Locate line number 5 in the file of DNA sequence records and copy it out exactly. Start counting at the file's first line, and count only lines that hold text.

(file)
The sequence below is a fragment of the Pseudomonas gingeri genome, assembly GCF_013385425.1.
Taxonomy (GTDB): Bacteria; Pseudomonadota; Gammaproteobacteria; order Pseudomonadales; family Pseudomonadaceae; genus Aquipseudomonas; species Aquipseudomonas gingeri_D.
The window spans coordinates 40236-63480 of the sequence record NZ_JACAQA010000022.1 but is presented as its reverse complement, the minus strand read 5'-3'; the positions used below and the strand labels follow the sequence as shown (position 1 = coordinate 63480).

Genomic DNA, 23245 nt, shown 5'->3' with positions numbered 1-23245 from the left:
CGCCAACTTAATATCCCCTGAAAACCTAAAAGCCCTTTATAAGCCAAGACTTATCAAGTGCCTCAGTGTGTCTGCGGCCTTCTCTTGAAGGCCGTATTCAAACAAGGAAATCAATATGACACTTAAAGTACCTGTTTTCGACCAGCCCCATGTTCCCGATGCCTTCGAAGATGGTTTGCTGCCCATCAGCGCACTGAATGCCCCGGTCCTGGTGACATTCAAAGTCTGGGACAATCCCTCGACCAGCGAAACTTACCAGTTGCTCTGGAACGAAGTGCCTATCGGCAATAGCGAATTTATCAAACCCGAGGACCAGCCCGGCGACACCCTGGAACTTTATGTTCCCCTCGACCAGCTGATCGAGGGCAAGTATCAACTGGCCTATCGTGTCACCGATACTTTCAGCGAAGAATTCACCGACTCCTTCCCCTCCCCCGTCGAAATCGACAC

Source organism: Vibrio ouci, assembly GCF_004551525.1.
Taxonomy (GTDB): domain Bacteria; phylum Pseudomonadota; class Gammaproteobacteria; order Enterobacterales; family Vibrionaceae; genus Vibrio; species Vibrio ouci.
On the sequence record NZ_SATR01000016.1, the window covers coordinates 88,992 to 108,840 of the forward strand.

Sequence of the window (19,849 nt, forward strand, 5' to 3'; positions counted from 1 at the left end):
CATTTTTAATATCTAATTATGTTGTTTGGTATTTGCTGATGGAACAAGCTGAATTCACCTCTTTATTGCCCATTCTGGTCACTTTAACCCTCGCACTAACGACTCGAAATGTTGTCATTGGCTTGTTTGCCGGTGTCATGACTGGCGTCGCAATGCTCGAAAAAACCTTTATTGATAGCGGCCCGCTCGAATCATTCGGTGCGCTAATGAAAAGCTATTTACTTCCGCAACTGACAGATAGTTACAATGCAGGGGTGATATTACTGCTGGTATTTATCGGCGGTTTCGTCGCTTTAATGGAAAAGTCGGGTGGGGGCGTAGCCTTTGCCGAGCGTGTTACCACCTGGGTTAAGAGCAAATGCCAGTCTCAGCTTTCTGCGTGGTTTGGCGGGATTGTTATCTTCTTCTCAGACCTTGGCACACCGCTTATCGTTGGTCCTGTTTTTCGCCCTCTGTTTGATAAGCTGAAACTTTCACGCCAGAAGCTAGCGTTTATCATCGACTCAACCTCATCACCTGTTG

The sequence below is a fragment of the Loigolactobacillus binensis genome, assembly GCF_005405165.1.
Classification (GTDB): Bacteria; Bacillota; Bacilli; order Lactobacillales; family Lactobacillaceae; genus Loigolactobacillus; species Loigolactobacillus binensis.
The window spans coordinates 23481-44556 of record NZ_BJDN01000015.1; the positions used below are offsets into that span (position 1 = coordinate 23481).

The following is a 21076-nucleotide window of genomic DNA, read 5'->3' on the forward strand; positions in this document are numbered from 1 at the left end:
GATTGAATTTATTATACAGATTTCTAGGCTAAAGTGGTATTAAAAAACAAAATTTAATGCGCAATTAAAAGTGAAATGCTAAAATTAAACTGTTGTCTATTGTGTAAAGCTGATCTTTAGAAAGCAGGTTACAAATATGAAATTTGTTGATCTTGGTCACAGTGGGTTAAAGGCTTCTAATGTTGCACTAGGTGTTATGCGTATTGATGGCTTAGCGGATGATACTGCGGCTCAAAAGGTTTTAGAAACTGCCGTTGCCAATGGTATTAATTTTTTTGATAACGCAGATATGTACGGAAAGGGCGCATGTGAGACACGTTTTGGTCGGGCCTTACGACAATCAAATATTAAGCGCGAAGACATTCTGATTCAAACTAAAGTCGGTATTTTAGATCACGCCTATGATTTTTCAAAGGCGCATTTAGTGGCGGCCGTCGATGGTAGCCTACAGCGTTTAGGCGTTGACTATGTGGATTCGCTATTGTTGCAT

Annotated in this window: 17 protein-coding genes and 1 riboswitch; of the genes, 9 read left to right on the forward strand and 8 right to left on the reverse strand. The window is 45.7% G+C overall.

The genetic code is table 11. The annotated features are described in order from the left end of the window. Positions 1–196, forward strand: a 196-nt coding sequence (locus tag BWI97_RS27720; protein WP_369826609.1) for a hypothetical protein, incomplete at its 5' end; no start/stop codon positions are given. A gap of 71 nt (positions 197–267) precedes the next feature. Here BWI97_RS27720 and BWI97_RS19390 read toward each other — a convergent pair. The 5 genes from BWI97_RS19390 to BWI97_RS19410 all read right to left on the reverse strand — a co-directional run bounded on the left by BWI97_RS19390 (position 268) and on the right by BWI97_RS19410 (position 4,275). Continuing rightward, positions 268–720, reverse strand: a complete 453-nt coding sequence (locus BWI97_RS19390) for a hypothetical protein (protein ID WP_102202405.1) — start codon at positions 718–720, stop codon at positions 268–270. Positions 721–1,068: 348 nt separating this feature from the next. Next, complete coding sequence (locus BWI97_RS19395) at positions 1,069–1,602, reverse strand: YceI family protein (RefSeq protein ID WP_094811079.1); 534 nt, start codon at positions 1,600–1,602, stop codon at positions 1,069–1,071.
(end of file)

CGCCAACTTAATATCCCCTGAAAACCTAAAAGCCCTTTATAAGCCAAGACTTATCAAGTGCCTCAGTGTGTCTGCGGCCTTCTCTTGAAGGCCGTATTCAAACAAGGAAATCAATATGACACTTAAAGTACCTGTTTTCGACCAGCCCCATGTTCCCGATGCCTTCGAAGATGGTTTGCTGCCCATCAGCGCACTGAATGCCCCGGTCCTGGTGACATTCAAAGTCTGGGACAATCCCTCGACCAGCGAAACTTACCAGTTGCTCTGGAACGAAGTGCCTATCGGCAATAGCGAATTTATCAAACCCGAGGACCAGCCCGGCGACACCCTGGAACTTTATGTTCCCCTCGACCAGCTGATCGAGGGCAAGTATCAACTGGCCTATCGTGTCACCGATACTTTCAGCGAAGAATTCACCGACTCCTTCCCCTCCCCCGTCGAAATCGACAC